Swikee or Swike is a Chinese Indonesian frog leg dish. The dish can stir fried frog legs. A Chinese dish, this dish is popular in Indonesia; the name "Swikee" is from Hokkian dialect sui and ke, which an euphemism to refer frogs as "water chicken". It is sometimes identified as a traditional food of a city in Central Java; the main ingredient is frogs' legs with the condiments of garlic and fermented soy paste and pepper. Once it is served, fried garlic and chopped celery may be added. Swikee is served with plain white rice; the taste and texture of frog meat is between chicken and fish. They are said to taste like chicken because of their mild flavor, with a texture most similar to chicken wings. However, some may perceive a slight fishiness; the legs are the only part served in the soup, since the legs are the most meaty parts. The salted fried frogs skin has a unique taste incomparable with other types of chips. Another type of frog cooking is "pepes kodok", frog cooked in pepes method, where the frog legs and different condiments are wrapped in banana leaves and put in a fire until cooked.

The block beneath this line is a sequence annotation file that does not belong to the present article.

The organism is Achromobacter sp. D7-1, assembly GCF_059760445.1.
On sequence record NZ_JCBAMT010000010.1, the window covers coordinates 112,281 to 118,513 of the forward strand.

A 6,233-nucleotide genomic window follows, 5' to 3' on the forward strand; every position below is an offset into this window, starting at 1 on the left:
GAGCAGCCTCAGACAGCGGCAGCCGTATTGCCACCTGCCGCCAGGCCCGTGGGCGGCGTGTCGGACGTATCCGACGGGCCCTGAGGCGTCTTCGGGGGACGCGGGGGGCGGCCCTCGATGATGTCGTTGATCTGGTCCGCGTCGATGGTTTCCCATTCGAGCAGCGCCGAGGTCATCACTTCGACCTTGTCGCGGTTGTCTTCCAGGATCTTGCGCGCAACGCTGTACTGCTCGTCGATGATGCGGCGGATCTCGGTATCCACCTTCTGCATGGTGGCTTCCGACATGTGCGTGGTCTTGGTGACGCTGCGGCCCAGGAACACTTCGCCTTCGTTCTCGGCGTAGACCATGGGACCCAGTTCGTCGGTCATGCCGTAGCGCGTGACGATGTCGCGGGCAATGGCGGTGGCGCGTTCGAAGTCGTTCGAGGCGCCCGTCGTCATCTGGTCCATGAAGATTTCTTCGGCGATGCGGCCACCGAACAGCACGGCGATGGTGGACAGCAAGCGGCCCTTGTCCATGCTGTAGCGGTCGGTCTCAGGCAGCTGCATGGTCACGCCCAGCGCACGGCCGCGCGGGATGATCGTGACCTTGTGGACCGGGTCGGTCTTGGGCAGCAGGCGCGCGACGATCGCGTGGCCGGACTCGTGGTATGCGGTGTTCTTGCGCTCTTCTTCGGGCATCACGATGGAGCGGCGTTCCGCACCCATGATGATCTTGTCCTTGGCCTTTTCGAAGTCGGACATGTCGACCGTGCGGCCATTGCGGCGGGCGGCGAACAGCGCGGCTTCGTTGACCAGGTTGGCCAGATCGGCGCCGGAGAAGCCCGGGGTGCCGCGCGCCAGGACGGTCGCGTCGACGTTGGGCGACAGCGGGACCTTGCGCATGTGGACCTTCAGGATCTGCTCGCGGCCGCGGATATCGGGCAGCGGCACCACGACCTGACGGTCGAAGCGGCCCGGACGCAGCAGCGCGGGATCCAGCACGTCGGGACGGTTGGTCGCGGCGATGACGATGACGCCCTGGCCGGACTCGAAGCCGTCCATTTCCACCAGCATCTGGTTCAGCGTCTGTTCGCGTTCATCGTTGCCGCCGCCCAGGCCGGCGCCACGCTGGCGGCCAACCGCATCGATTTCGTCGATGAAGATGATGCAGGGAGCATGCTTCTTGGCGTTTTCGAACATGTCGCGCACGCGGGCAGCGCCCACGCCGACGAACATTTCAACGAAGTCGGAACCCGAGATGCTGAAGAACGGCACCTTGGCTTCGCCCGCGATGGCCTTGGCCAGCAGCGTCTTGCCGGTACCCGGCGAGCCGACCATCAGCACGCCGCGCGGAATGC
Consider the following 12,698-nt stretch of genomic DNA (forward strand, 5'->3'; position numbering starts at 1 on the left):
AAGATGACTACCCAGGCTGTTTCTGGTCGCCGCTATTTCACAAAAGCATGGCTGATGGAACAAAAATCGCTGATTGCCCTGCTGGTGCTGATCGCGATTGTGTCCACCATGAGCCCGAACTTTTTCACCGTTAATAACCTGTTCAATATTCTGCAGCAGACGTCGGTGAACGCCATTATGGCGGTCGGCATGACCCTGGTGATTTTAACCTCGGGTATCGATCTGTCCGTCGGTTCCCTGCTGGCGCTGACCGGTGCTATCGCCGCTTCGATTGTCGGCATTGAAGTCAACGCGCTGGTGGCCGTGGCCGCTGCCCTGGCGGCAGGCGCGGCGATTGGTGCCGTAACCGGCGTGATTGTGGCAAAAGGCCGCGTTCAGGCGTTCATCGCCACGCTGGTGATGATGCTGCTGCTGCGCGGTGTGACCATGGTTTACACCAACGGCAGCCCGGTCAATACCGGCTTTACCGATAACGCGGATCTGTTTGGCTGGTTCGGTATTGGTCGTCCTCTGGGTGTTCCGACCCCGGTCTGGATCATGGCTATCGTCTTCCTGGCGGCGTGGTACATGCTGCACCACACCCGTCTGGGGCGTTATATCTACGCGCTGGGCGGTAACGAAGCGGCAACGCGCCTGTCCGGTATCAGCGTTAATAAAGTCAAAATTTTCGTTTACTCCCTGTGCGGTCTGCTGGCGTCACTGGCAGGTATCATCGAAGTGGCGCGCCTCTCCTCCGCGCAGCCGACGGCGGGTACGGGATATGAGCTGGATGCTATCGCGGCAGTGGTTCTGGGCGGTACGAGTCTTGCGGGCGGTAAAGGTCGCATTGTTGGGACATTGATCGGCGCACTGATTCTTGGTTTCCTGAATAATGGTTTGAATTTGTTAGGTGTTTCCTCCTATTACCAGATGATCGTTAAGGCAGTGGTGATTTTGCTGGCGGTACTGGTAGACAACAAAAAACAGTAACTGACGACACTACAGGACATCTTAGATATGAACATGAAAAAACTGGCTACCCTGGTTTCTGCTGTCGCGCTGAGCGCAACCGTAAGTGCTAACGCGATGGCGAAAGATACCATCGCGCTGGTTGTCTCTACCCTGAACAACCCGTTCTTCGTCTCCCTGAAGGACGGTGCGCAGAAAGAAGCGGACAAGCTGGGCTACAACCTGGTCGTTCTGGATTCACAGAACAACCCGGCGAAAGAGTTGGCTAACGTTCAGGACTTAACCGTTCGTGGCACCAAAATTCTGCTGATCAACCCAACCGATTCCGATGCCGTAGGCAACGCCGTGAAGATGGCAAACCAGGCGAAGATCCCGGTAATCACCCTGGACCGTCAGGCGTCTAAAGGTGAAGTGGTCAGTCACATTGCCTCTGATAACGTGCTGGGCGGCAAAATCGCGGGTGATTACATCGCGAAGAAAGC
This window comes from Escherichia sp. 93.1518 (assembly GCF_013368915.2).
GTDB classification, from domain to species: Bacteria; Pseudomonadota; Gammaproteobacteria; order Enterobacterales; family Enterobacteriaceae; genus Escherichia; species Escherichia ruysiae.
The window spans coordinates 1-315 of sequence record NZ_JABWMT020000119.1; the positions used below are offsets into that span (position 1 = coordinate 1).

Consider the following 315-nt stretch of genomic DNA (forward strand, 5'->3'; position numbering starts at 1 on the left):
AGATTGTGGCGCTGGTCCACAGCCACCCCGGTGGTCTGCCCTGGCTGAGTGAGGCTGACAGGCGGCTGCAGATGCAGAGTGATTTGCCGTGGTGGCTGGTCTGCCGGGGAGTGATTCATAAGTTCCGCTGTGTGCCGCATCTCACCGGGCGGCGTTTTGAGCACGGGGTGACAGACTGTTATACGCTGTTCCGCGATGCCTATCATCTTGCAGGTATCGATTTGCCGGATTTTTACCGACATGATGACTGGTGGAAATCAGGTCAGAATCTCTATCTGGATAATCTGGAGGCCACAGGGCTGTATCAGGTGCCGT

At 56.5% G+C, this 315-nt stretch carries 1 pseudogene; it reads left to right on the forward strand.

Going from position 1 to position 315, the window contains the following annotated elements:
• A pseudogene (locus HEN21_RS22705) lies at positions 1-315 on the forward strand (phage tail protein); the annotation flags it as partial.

The taste of the meat is enrichen with a distinct aroma of burned banana leaves. Frog-cooking is ubiquitous in Purwodadi, Grobogan Regency, Central Java, where it is the local delicacy. Frog leg cooking can be found in the town of Jatiwangi, Majalengka Regency, West Java, it can be found in the large cities of Indonesia, such as Jakarta and Bandung, Semarang or Surabaya. A restaurant will use the name "Swikee Purwodadi" or "Swikee Jatiwangi" on its restaurant sign and menu. Indonesia is the world's largest exporter of frog meat, exporting more than 5000 tonnes of frog meat each year to France and Luxembourg. In the past, the frogs could be obtained from the wild during rainy seasons. There are more and more farms that raise frogs due to increasing demand from France. Swikee can stir fried according to the applied sauce. Swikee oh or Kodok oh, frog legs in fermented soybean sauce soup. Swikee goreng mentega, stir fried frog legs in butter or margarine with Worchestershire sauce Swikee kecap, stir fried frog legs in sweet soy sauce Swikee saus tomat, stir fried frog legs in tomato sauce Swikee asam manis, fried frog legs in sweet and sour sauce Swikee goreng tepung, deep fried battered frog legs Swikee goreng mayones, deep fried battered frog legs served with mayonnaise Pepes swikee, seasoned boneless frog legs cooked in banana leaf as pepes, another variant is pepes telur kodok, the frog eggs cooked in banana leaf.